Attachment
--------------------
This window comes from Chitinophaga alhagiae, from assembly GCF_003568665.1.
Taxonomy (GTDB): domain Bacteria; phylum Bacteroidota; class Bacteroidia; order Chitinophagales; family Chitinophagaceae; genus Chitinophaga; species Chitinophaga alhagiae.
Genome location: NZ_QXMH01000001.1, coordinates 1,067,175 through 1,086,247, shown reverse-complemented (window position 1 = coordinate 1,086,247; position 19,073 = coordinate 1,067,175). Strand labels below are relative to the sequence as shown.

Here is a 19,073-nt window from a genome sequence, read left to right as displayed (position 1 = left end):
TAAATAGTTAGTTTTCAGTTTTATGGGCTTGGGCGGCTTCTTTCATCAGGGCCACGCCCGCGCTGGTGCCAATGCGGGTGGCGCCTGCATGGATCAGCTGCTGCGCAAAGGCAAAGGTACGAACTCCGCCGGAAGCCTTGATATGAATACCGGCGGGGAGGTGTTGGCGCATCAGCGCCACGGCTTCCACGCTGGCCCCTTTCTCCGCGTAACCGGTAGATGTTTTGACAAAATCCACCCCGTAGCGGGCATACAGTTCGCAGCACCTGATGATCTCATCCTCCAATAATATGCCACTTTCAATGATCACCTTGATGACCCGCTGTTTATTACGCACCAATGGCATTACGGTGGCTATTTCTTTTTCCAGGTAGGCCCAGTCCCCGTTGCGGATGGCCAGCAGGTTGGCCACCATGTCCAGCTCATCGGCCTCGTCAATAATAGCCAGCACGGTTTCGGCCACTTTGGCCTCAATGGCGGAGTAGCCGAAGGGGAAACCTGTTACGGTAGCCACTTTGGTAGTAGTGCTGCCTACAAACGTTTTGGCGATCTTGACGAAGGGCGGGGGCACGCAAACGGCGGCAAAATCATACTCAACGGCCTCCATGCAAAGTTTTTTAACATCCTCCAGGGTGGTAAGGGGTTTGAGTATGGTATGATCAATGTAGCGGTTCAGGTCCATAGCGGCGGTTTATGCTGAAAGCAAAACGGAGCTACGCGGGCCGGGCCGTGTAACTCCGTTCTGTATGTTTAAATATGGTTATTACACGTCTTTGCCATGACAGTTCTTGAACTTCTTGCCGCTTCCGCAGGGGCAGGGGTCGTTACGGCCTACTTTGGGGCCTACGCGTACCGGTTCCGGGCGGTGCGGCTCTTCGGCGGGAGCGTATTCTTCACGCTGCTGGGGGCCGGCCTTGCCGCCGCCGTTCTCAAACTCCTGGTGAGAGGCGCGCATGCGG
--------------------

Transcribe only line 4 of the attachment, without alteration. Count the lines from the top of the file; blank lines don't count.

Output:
Here is a 19,073-nt window from a genome sequence, read left to right as displayed (position 1 = left end):